I wonder how many errors are at the hands of employers who decided that they didn't need to pay a pesky IFA because AE is so simple and straightforward...
I bet its a large percentage...
I note you've now mentioned a premium, unlike the original article.
Is that the sound of as penny dropping?? :-)
You can't see why this article is somewhat misleading.
I've just realised a FUNDAMENTAL error here - the income is £11500 with the rest taken as dividends - which are NOT PENSIONABLE.
The MAXIMUM contribution to pension that will attract tax relief is £11500.
If anyone is going to invest in pensions based on this article they could be in for a nasty surprise.
Sort of, but not quite...
You can't get tax relief for contributions in excess of REs, but it is in theory possible to pay in more.
You can, however, use carry forward to pay in more, assuming you haven't maxed contributions in previous tax years.
Individuals who have taxable income for a tax year of greater than £150,000 will have their annual allowance for that tax year restricted. It will be reduced, so that for every £2 of income they have over £150,000, their annual allowance is reduced by £1. Any resulting reduced annual allowance is rounded down to the nearest whole pound.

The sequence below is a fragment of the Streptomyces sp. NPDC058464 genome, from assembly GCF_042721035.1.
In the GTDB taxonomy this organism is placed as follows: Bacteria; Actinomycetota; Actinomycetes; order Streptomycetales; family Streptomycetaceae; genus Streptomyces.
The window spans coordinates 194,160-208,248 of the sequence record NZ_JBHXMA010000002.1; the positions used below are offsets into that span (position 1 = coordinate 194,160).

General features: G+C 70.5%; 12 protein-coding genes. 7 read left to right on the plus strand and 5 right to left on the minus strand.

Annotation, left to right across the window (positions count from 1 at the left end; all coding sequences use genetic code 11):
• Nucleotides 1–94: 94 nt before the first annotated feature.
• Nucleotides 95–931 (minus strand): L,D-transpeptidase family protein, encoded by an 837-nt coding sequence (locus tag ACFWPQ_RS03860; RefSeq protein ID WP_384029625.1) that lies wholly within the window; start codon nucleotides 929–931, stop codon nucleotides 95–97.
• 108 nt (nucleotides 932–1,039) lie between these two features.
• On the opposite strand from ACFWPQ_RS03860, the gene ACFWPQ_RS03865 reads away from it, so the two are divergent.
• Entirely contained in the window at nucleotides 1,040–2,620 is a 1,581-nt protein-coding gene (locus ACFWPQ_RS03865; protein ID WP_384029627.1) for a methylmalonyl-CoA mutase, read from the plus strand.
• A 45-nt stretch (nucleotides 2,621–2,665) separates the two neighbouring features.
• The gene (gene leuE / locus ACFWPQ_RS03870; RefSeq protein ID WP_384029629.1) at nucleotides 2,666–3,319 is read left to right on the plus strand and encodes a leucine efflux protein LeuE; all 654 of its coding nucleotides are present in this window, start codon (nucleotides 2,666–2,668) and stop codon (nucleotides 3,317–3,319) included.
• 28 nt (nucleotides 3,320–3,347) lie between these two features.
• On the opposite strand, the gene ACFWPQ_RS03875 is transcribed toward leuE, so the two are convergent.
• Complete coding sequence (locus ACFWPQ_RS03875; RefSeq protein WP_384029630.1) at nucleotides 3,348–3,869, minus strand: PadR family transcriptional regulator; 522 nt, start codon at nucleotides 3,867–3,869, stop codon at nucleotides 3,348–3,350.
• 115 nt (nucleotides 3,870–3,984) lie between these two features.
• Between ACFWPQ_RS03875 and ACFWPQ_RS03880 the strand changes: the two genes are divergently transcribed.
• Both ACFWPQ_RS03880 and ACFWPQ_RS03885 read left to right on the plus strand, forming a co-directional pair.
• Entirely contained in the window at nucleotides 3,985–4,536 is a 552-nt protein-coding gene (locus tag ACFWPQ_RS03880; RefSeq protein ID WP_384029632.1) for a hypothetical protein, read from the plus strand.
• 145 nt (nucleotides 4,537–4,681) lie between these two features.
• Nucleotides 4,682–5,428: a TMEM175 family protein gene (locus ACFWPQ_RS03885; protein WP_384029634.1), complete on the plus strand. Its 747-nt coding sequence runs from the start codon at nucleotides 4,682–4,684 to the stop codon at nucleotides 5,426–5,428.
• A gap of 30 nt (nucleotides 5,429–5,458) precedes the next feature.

The maximum reduction will be £30,000, so anyone with income of £210,000 or more will have an annual allowance of £10,000. High income individuals caught by the restriction may therefore have to reduce the contributions paid by them and/or their employers or suffer an annual allowance charge.
This will be at a penal rate.
It may be possible to contribute more if carry forward is available - ie previous years pension contribution were less than the maximum.